Things You Should Know: Brandjacking
Welcome to Things You Should Know, our new ongoing series on Millennial-fueled trends, slang, and memes that will keep you up-to-date on everything happening in youth culture.
Last week, media organizations began to report that online vigilante group Anonymous had hacked Westboro Baptist Church’s Facebook page after the church announced they would be picketing the funerals of the Boston Marathon bombing victims. But the truth soon came to light: Westboro had never had ownership over the page at all; Anonymous had started the fake page themselves months before. Westboro had been brandjacked.
The term brandjacking has been in use since around 2007, when it was used in an article in Businessweek describing the new problems that corporations were facing protecting their reputations online from “cybersquatters,” individuals using unauthorized trademarked name or phrase in a domain name. These days the practice of brandjacking has become much more complicated. Brands’ reputations online are as vulnerable as consumers’—perhaps more so because they are bigger more alluring targets with more public failings. And because brands don’t have emotions or feelings, to Millennials don’t see it as bullying. For this generation, trusting what they read online is already a dubious process, and with brandjacking becoming more common, the veracity of every brand message, profile, and campaign is up for questioning. In an era of catfishing and profile hacking, brands are not above having their identities stolen, and brandjacking is taking on many forms.
The Social Media Brandjack: Perhaps the most common form of brandjacking is a fake social media profile for a brand being set up in order to mess with that brand’s reputation. In the wake of the 2010 BP oil spill, a Twitter feed under the handle @BPglobalPR became wildly popular for tweeting insensitive missives under the hashtag #bpcares like, “Thousands of people are attacked by sea creatures every year. We at BP are dedicated to bringing that number down. You’re welcome!” The fake feed amassed over 100,000 followers and even began selling tee shirts to benefit the spill victims. The page is still up and fairly active.
This February, both Jeep and Pizza Hut were brandjacked when their Twitter feeds were hacked within a day of one another. Messages on both feeds announced that they had been purchased by their competitors (McDonald’s and Cadillac respectively), and were followed by a steady stream of offensive tweets. Though regaining control of their profiles was of course a headache, both brands gained huge amounts of followers who wanted to see what would happen next in the meantime. In fact, the brandjacking victims received so much positive attention and following that Viacom staged the hacking of their MTV and BET channels the same week, switching the logos on both and creating the hashtag #MTVHACK, to much more mixed results as consumers quickly saw the hacking of the networks was a stunt.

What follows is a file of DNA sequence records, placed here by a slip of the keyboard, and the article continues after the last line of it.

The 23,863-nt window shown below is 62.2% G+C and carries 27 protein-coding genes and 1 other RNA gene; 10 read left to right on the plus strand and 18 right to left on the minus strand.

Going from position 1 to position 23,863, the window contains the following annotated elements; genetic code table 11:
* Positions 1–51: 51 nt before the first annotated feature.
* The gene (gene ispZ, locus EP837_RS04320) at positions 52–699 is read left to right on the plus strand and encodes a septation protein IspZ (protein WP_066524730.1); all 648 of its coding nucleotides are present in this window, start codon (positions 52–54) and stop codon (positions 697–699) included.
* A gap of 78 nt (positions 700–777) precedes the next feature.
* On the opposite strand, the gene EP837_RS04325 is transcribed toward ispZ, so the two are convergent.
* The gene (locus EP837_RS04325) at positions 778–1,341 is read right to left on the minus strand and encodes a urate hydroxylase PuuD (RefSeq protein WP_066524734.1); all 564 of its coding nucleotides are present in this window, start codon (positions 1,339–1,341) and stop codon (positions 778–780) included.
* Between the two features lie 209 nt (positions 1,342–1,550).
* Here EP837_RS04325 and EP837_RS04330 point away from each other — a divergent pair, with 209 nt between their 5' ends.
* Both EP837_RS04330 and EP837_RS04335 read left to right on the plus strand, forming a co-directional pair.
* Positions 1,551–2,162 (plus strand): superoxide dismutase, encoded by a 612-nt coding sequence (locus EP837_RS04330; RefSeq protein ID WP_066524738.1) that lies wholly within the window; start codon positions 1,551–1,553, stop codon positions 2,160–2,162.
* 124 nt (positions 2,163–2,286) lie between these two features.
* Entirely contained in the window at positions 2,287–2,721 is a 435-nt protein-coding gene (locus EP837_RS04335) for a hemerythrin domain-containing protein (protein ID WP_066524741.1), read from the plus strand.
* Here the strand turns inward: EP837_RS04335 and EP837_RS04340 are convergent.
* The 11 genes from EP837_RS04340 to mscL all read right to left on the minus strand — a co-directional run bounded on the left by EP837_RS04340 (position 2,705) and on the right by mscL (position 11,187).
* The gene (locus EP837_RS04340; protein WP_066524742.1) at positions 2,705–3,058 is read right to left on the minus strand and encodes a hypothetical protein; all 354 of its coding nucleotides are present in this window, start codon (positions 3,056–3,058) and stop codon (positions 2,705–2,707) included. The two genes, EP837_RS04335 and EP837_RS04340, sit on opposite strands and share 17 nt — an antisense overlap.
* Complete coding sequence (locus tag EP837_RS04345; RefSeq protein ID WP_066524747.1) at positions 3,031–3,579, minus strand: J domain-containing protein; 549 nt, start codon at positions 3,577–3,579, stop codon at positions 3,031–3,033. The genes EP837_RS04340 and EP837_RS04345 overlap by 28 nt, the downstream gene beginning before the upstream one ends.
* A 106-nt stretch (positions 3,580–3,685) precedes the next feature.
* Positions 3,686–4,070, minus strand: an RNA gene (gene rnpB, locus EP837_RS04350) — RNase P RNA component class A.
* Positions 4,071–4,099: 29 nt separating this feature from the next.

The Brand on Brand Brandjack: The term brandjacking has also been used to describe the act of a brand using the popularity (or notoriety) of another brand by using their logo, a copycat marketing campaign, or features of their products. Last summer, Greenpeace began an anti-Shell campaign by creating a replica Shell website that publicized their planned Arctic drilling with children’s games and blatantly ant-environment messaging. The site went viral, and even let visitors create their own mock Shell ads over images of polar bears and penguins.
The Personal Brandjack: A few services have even popped up that let consumers easily brandjack for themselves. Lemme Tweet That For You instantly creates fake tweets from celebrities and brands (or any regular Twitter user) that users can then send out to appear as though Mariah Carey or the Dalai Lama has written them a personal message. Twitter’s simple interface allows even authorized Twitter accounts to be easily replicated as a genuine looking retweet. Though sending the tweet from the site itself makes it fairly clear it’s a fake, screenshots of the faux-tweets can be easily used on websites and other profiles.